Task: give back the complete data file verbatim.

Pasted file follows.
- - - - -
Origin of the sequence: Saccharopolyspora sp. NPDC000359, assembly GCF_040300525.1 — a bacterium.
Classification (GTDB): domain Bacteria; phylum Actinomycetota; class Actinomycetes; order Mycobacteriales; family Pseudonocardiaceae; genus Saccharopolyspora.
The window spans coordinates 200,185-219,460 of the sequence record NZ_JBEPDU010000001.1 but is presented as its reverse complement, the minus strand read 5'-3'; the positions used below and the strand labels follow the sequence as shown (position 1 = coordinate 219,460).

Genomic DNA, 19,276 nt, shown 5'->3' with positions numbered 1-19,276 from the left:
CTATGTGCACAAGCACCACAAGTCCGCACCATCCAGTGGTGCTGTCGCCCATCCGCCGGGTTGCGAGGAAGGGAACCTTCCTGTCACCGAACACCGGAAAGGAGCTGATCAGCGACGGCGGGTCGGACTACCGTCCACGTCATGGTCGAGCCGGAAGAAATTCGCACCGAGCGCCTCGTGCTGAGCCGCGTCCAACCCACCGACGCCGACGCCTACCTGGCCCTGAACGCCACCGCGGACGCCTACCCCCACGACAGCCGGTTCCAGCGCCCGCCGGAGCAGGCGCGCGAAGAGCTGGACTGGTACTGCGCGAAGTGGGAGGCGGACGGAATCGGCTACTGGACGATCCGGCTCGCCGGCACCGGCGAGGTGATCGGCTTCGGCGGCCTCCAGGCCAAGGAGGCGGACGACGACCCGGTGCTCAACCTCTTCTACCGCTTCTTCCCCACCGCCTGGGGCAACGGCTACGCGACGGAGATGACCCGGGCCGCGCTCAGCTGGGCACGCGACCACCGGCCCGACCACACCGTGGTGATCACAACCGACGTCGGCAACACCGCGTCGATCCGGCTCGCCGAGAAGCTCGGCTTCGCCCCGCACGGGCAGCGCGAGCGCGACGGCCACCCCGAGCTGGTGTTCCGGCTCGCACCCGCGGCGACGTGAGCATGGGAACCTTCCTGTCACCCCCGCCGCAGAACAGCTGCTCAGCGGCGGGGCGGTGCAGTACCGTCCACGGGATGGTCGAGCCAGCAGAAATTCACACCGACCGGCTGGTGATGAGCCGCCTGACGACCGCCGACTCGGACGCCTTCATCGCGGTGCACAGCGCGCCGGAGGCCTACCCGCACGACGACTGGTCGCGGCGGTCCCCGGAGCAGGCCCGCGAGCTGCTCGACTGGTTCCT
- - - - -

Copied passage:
Origin of the sequence: Saccharopolyspora sp. NPDC000359, assembly GCF_040300525.1 — a bacterium.
Classification (GTDB): domain Bacteria; phylum Actinomycetota; class Actinomycetes; order Mycobacteriales; family Pseudonocardiaceae; genus Saccharopolyspora.
The window spans coordinates 200,185-219,460 of the sequence record NZ_JBEPDU010000001.1 but is presented as its reverse complement, the minus strand read 5'-3'; the positions used below and the strand labels follow the sequence as shown (position 1 = coordinate 219,460).

Genomic DNA, 19,276 nt, shown 5'->3' with positions numbered 1-19,276 from the left:
CTATGTGCACAAGCACCACAAGTCCGCACCATCCAGTGGTGCTGTCGCCCATCCGCCGGGTTGCGAGGAAGGGAACCTTCCTGTCACCGAACACCGGAAAGGAGCTGATCAGCGACGGCGGGTCGGACTACCGTCCACGTCATGGTCGAGCCGGAAGAAATTCGCACCGAGCGCCTCGTGCTGAGCCGCGTCCAACCCACCGACGCCGACGCCTACCTGGCCCTGAACGCCACCGCGGACGCCTACCCCCACGACAGCCGGTTCCAGCGCCCGCCGGAGCAGGCGCGCGAAGAGCTGGACTGGTACTGCGCGAAGTGGGAGGCGGACGGAATCGGCTACTGGACGATCCGGCTCGCCGGCACCGGCGAGGTGATCGGCTTCGGCGGCCTCCAGGCCAAGGAGGCGGACGACGACCCGGTGCTCAACCTCTTCTACCGCTTCTTCCCCACCGCCTGGGGCAACGGCTACGCGACGGAGATGACCCGGGCCGCGCTCAGCTGGGCACGCGACCACCGGCCCGACCACACCGTGGTGATCACAACCGACGTCGGCAACACCGCGTCGATCCGGCTCGCCGAGAAGCTCGGCTTCGCCCCGCACGGGCAGCGCGAGCGCGACGGCCACCCCGAGCTGGTGTTCCGGCTCGCACCCGCGGCGACGTGAGCATGGGAACCTTCCTGTCACCCCCGCCGCAGAACAGCTGCTCAGCGGCGGGGCGGTGCAGTACCGTCCACGGGATGGTCGAGCCAGCAGAAATTCACACCGACCGGCTGGTGATGAGCCGCCTGACGACCGCCGACTCGGACGCCTTCATCGCGGTGCACAGCGCGCCGGAGGCCTACCCGCACGACGACTGGTCGCGGCGGTCCCCGGAGCAGGCCCGCGAGCTGCTCGACTGGTTCCT